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Teleology is a philosophical doctrine that final cause exists- the end or purpose for which a thing is done or produced. Knowing the ultimate purpose or design of a phenomenon is a means of explaining that phenomenon. Teleology encompasses the belief that phenomena are not only guided by mechanical forces but move towards some purposeful goal.

The overarching source of change --
There is causality, potentially involving multiple causes, and there is teleology, the final cause, the fundamental source of becoming. Teleology is then the one overarching source of change. Aristotle argued that there is a fundamental source of becoming in everything, that everything tends towards some end, or form. All other sources of becoming, whether formal, efficient, or material cause in Aristotle's scheme of causality, are subordinate to the overarching teleological movement. (Stacey, 2000, pp 196).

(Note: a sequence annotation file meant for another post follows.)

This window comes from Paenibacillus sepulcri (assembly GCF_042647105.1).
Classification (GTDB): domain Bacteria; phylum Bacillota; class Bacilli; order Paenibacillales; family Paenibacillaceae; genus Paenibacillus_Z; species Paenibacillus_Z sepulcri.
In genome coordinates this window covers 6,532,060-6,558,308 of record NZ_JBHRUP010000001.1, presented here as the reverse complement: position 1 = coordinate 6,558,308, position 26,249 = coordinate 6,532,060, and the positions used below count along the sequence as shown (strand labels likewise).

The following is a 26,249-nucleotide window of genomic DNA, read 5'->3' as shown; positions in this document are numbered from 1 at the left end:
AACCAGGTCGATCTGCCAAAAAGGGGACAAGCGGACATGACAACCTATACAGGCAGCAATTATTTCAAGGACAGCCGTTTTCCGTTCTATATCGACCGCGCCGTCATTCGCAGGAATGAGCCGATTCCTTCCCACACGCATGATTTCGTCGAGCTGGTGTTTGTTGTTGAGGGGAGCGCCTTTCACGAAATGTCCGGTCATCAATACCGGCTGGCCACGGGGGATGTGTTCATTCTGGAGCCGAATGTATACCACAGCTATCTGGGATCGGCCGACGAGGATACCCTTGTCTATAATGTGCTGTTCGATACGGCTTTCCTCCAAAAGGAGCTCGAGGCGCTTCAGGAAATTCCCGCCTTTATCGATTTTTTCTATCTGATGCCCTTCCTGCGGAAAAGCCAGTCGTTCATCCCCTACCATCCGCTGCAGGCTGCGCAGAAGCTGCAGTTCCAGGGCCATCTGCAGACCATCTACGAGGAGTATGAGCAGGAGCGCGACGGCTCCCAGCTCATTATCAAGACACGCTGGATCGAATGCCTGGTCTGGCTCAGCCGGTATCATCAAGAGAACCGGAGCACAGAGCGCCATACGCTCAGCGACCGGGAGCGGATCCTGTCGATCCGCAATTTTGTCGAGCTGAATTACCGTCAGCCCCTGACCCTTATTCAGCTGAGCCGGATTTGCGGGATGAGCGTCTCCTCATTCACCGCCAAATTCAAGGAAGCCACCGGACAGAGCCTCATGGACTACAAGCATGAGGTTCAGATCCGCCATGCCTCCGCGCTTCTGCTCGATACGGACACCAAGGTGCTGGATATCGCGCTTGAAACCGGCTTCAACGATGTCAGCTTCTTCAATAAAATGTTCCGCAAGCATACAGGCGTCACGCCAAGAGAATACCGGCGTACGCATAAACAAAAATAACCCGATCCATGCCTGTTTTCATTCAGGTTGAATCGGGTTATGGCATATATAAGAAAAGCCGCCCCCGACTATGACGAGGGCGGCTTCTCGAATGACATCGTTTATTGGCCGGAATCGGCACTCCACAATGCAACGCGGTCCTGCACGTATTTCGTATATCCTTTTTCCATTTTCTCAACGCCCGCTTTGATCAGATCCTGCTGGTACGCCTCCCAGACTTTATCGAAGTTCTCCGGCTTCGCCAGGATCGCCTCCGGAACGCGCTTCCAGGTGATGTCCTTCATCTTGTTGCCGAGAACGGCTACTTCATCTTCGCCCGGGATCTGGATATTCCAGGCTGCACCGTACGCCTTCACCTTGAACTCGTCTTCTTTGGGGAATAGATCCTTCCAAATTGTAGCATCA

Why ""why"" is important (Stacey, 2000, pp 13,14 & Stacey, 2001, pp 162) --
A teleological cause is an answer to the ""why"" question -- Why does a particular phenomenon become what it becomes? What is the purpose that causes the phenomenon to do what it does or become what it becomes?Though teleology has largely excluded from the domain of science in recent times, it is unreasonable to seek to eliminate it from the domain of humans and their organizations. The notion of purpose and purposeful action is essential to understanding human action.

Human action can be understood in terms of its particular assumptions about purpose. The ""why"" question is held by many to be outside the domain of science...and thought by many to even be unnecessary. Anything that smacks of purpose, spiritual essence, élan vital or anything of that sort is immediately taken to be a sign of metaphysical or magical thinking. However, it is completely inappropriate to remove the notion of purpose form an explanation of human action. Human action is purposeful and it is important to make clear in one's explanation just how one thinks about that purpose.

Causality --
See causality for a discussion of causality directed at management practice and organization theory.

See history of causality for a philosophical history of the development of views of causality.

See Aristotle on causality for a look into Aristotle's view on causality and teleology.

See causal relationships for a discussion of cause and effect.